|Glenn Dale Hospital was a tuberculosis sanitarium and isolation hospital in Glenn Dale, Maryland|
Sustainability is a foreign word in Prince George's County and adaptive re-use caused the leading dew to blanch. What adaptive re-use for far-reaching, high-paying employment is being proposed for the Glenn Dale Hospital site and buildings The site has 23 buildings on 216 acres (0.87 km2), that was built in 1934 and closed in 1981. The Glenn Dale Hospital should at the very least be considered as a research business center that could take advantage of the resources already here in the county aas well as provide high wage jobs for the community and the county. The site is located right enxt to NASA and USDA-ARS BARC and very close to the University of Maryland. Are the county leaders even thinking about economic or environmental suitability?
After looking at the current state of development in Prince George's County Maryland, it is fairly clear that any 21st century sense of the idea of sustainability is not part of any plan of the few who make the decisions for the many. Sustainability involves environmental, economic and social well-being for today and tomorrow, but not here. Here we focus on economic for today only. We plan and encourage the construction of facilities to house service jobs at minimum wage. Prince George's County has little time or use for ideas that meet the needs of the present without compromising the ability of future generations to meet their own needs.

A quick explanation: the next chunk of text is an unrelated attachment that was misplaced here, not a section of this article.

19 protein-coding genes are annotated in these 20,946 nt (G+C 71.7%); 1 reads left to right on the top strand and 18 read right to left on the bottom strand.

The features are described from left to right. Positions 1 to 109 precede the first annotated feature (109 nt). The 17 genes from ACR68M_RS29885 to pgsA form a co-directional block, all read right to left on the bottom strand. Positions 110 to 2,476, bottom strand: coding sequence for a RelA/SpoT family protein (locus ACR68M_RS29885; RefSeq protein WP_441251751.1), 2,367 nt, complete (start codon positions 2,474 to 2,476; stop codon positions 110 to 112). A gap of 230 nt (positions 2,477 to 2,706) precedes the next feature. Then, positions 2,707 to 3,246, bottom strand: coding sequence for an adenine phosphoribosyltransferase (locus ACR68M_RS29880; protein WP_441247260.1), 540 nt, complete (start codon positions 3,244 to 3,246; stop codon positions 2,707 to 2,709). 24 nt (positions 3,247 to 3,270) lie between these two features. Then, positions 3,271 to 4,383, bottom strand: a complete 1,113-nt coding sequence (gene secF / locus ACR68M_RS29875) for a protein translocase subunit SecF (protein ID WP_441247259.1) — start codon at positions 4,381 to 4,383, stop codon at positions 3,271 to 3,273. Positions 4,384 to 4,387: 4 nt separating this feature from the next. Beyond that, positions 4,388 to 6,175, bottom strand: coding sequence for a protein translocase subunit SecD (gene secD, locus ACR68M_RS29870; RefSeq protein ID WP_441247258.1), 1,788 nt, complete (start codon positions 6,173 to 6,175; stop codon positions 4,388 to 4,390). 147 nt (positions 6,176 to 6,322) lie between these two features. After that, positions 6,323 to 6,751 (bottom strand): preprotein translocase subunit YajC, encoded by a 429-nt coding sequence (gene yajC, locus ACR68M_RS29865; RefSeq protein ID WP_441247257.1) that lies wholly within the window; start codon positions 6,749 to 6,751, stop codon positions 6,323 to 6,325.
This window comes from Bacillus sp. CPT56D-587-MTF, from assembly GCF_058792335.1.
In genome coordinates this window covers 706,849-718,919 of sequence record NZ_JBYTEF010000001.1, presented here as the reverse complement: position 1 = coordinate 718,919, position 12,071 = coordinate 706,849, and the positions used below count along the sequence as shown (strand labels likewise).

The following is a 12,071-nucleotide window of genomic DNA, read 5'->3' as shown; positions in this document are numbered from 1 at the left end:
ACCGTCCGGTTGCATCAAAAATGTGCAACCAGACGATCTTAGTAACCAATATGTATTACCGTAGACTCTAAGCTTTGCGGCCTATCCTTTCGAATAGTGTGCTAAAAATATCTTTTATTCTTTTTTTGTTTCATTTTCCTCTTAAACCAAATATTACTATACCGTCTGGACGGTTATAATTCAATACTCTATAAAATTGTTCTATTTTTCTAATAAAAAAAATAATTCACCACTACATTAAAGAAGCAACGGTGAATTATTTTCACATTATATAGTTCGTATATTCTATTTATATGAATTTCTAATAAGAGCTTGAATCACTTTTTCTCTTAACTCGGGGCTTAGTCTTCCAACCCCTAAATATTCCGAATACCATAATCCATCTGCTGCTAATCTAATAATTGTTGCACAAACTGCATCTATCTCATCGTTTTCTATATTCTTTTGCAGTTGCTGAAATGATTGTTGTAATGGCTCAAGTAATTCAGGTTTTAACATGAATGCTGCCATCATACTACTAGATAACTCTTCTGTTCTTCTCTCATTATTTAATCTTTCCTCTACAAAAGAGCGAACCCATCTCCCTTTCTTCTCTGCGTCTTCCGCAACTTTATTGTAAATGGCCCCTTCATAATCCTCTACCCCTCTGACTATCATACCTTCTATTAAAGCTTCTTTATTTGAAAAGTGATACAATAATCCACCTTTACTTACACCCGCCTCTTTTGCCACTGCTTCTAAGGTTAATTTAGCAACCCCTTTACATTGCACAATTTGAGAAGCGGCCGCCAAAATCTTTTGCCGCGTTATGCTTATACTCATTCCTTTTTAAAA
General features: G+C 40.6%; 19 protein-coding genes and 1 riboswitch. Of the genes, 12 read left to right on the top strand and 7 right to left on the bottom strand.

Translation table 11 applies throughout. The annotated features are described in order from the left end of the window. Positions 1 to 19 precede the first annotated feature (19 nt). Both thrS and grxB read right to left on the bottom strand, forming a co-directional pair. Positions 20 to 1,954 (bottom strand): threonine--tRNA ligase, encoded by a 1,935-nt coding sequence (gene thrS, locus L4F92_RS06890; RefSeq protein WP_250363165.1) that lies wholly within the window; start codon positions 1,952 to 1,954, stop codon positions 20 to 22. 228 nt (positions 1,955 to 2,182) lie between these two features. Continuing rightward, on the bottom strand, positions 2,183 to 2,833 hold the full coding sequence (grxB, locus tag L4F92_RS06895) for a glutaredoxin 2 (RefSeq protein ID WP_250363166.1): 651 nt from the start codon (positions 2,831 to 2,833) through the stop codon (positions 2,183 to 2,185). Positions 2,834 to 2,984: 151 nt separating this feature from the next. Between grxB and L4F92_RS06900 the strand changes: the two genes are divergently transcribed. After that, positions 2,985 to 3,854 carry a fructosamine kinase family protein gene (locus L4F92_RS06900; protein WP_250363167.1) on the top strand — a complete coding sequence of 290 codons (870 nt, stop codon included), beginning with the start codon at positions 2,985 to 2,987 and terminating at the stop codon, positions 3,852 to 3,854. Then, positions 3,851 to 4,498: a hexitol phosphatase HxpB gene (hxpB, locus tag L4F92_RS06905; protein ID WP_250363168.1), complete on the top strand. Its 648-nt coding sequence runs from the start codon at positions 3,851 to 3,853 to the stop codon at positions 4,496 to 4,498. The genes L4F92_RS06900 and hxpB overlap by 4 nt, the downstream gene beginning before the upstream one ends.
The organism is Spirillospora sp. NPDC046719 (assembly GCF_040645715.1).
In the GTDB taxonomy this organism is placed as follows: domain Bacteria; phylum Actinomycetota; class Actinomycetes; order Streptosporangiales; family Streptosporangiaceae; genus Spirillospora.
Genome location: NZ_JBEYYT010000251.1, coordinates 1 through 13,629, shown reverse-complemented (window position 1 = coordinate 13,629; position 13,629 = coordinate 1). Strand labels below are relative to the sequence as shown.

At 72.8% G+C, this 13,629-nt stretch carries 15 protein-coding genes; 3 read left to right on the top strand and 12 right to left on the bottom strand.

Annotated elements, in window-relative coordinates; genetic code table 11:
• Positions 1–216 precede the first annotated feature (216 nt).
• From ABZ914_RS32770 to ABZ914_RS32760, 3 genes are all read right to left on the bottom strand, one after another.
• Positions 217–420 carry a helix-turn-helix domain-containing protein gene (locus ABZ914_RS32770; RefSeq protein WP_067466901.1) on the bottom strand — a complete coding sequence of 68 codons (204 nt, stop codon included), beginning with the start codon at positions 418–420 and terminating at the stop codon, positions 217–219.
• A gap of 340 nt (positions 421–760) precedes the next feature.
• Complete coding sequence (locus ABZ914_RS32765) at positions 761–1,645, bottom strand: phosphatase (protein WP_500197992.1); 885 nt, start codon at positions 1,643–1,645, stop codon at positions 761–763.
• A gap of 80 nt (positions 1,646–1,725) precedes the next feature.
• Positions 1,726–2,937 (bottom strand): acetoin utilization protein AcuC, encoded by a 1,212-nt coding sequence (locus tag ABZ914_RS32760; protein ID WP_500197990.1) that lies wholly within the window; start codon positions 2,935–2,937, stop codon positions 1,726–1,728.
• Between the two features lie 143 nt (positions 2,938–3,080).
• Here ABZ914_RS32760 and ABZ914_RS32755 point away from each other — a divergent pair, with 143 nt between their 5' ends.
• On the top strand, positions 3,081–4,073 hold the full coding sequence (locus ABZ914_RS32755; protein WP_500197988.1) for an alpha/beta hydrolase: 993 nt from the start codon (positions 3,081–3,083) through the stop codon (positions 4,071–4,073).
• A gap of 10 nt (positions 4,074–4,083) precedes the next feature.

The idea of meeting the needs of the least among us is completely absent from the thinking of our leading few. Adaptive re-use is a process that is thoughtful, thorough, unbiased, and transparent. Sustainable development considers all alternatives for disposition of the buildings not only Prince George's leadership's favorite sole option full: demolition and redevelopment of the site as a retail mall or housing subdivision for people who have to find work outside of the county.
While Prince George's dozes, Baltimore is sustainably developing buildings for commercial use. A furniture warehouse from the turn of the last century was saved and adapted for modern use incorporating the brand hallmarks of a PNC bank branch.
"Leaving the building's shell exposed, Gensler lowered the height of the basement by several feet and brought the retail space down to street level. The ground floor—already a high-ceilinged, light-filled space—gained a wealth of leftover building material: heavy timber beams sliced to reveal their rings are stacked in a grid to form an ATM wall, and former wood floor joists form a trellis-like canopy with built-in lighting over the waiting area. The use of salvaged material, along with water- and energy-saving mechanical systems, will help the project on its way to LEED Gold certification."
 Architect of record: Gensler http://archrecord.construction.com/projects/bts/archives/adaptivereuse/10_PNC_Bank/default.asp
One East Pratt, Suite 202
Baltimore, MD 21202
PNC Bank – Harbor East Branch Gensler Baltimore, Maryland